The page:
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3 dB bandwidth

Discussion in 'Electronic Design' started by [email protected], Jun 21, 2005.

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  1. Pooh Bear

    Pooh Bear Guest

    I'm not sure but it isn't electronics as you and I know it !

    Some yrs ago I was the liaison guy between my client ( a UK audio manufacturer
    ) and Salford University who run a specialist electronic course in the
    electro-acoustic area. We ended up offering them a one-year placement for one
    of their students since they like to keep industry ties active. Indeed we were
    going to repeat the exercise to but then the company was placed in a situation
    where it had to cease trading.

    Whilst I was at Salford, I saw some of their labs and work assignments. One
    was a mic pre-amplifier. I had to point out to the lecturer who was their
    liaison guy with me that it was actually an instrumentation amplifer they
    were learning about !

    I had other occasions to criticise the student's level of relevant tuition (
    but the student himself was pretty ok I should add ). This lecturer sighed and
    admitted their electronics lecturer was more into heavy electrical so what did
    you expect ?

    I doubt that the skill of discrete design is taught at all these days.


    Graham
     
  2. Pooh Bear

    Pooh Bear Guest

    It's just *attenuation* now is it ? Snip rest of trolling garbage.

    Holy Shit !

    Graham
     
  3. Have a look at "Radio Designer's Handbook" by F. Langford-Smith (first
    published 1934). In my 4th Edition copy (1953) the whole of Chapter 9
    is devoted to the subject of decibels.

    It is quite clear that only the power ratio is directly described by
    decibels, if you wish to express the ratio of other electrical
    quantities in decibels you "must involve the resistance". (Page 807)

    I have no idea, I did my training in the 1960s.
     
  4. Pooh Bear wrote...
    Harvard teaches it in their very popular Physics 123 course, using
    the book Paul and I wrote. They also teach it in the summer, when
    most of the students are from elsewhere and come to Cambridge just
    to take the course.

    And many other schools use our book to teach how an engineer thinks
    about electronics circuit design.
     
  5. Mike Monett

    Mike Monett Guest

    Tony Williams wrote:

    [...]
    Thanks, Tony.

    As you point out, the calculation using voltage is identical to the
    calculation using power:
    We can examine the -3dB point in a RC low pass filter. This gives the
    half-power point as well as a phase angle of 45 degrees, so it is a
    useful and meaningful parameter.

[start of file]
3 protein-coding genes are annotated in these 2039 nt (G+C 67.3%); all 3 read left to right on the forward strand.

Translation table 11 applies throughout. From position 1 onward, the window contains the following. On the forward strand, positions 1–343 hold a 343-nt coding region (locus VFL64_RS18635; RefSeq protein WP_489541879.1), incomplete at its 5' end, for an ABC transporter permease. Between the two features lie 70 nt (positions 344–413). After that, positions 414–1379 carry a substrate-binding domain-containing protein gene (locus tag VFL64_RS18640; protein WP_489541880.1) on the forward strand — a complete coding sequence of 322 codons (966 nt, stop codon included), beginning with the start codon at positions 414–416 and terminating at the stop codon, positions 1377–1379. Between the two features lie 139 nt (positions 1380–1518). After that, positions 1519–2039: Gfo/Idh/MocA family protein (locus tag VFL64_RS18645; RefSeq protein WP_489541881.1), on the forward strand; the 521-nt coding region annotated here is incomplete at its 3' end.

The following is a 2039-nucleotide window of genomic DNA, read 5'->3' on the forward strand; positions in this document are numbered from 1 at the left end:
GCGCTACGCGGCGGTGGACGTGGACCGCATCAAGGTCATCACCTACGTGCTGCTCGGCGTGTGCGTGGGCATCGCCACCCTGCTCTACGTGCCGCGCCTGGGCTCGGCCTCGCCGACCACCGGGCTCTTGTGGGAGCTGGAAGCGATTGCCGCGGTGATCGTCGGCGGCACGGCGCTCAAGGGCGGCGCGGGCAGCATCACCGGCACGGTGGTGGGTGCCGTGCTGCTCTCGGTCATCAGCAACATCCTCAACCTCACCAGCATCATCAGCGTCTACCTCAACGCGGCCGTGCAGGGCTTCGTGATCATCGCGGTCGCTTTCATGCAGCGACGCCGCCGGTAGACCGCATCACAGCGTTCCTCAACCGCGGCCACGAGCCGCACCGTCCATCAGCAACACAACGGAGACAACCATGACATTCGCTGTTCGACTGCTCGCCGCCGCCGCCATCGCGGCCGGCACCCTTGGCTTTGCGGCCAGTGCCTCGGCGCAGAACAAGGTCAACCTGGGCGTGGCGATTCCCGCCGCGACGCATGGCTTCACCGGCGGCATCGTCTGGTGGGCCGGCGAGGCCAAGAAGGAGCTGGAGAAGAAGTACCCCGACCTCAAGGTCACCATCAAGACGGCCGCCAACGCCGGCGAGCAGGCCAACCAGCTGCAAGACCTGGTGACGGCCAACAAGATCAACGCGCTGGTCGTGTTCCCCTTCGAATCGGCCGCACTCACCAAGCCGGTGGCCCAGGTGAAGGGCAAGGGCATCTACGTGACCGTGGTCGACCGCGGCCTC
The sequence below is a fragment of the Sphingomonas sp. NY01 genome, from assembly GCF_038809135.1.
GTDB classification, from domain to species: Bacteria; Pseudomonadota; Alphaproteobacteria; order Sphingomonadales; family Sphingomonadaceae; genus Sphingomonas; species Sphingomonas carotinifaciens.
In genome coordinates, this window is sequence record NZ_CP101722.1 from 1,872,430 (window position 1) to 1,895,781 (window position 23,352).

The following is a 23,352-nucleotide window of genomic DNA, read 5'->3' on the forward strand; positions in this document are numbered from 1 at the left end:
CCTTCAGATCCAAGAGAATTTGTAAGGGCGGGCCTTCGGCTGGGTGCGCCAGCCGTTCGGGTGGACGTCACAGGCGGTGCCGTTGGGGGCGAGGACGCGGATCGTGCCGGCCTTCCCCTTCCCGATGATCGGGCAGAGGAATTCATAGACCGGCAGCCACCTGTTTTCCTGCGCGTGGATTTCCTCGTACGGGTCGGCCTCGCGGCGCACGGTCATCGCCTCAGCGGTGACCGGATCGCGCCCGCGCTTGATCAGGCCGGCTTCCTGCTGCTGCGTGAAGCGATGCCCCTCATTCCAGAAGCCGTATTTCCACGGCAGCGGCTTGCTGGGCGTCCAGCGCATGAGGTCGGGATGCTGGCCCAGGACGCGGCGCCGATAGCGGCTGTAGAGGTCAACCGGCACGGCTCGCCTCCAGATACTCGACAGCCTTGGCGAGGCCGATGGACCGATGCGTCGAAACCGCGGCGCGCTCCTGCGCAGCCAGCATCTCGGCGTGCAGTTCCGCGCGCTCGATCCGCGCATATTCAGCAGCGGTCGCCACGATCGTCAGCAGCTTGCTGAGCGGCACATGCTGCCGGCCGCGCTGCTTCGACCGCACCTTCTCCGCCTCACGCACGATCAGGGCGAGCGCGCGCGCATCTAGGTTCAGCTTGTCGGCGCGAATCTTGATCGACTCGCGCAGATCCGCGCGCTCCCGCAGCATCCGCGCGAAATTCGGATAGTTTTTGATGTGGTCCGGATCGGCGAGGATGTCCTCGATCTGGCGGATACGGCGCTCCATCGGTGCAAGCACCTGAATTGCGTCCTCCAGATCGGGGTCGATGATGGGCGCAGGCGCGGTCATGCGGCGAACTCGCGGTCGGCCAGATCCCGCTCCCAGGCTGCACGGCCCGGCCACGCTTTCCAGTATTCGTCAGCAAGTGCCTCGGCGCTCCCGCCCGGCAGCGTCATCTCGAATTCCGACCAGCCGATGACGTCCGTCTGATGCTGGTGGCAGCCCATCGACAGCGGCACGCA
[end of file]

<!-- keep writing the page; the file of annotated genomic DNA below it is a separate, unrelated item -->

Although the source impedance changes as the frequency is varied, we
    assume the scope or voltmeter has negligible loading on the signal.

    The voltage ratio is then 1/sqrt(2), which gives a power ratio of

    (1/sqrt(2))^2 = 0.5

    so

    10 * log10((1/sqrt(2))^2) = -3.0103 dB

    and

    20 * log10(1/(sqrt(2))) = -3.0103 dB

    As you point out
    Since power is voltage squared, the two equations are identical and
    give identical results.

    So the legitimate unit for voltage calculations is the dB.

    Mike Monett
     
  6. Mike Monett

    Mike Monett Guest

    Graham,

    Please be a little more tolerant. As you know, gain can also be
    understood as a form of attenuation. In other words, gain = - attenuation

    Tony Williams is one of the oldest members of sed, and he rarely gets
    involved in stupid arguments such as this. If you look through the
    archives, you will find his contributions are often quite brilliant and
    certainly far above the general level we now experience in this
    newsgroup.

    Tony is not a troll, and it is ungenerous to refer to his post in such a
    manner.

    Mike Monett
     
  7. Jim Thompson

    Jim Thompson Guest

    But MIT doesn't. MIT teaches basic skills, not compendia of circuits
    to store away for later use.

    ...Jim Thompson
     
  8. Guy Macon

    Guy Macon Guest

    <applause>

    --------------------------------------------------------

    <more applause>
     
  9. Pooh Bear

    Pooh Bear Guest

    Don't you consider it somewhat foolish to consider one to the exclusion of
    the other though ? *Both* are required IME to do a decent job. No point
    re-inventing the wheel constantly. Indeed many or even most practical
    circuits have been around for decades.

    The really nice bit is tweaking a popular configuration to enhance
    performance.

    Graham
     
  10. Jim Thompson

    Jim Thompson Guest

    My point is, if you don't know fundamentals, what good is it showing
    circuits?

    To wit, look at all the folderol that continues here on these NG's
    about blinking LED's. Not once have I observed a calculation, just
    things like, "I took off two turns (on the inductor) and it started
    working". No one has a clue WHY. That's NOT design... that's
    hacking.

    ...Jim Thompson
     
  11. Mike Monett

    Mike Monett Guest

    I guess I'd have to turn the argument around and say the dB is
    dimensionless. If you want the result in power, use 10*log. If you want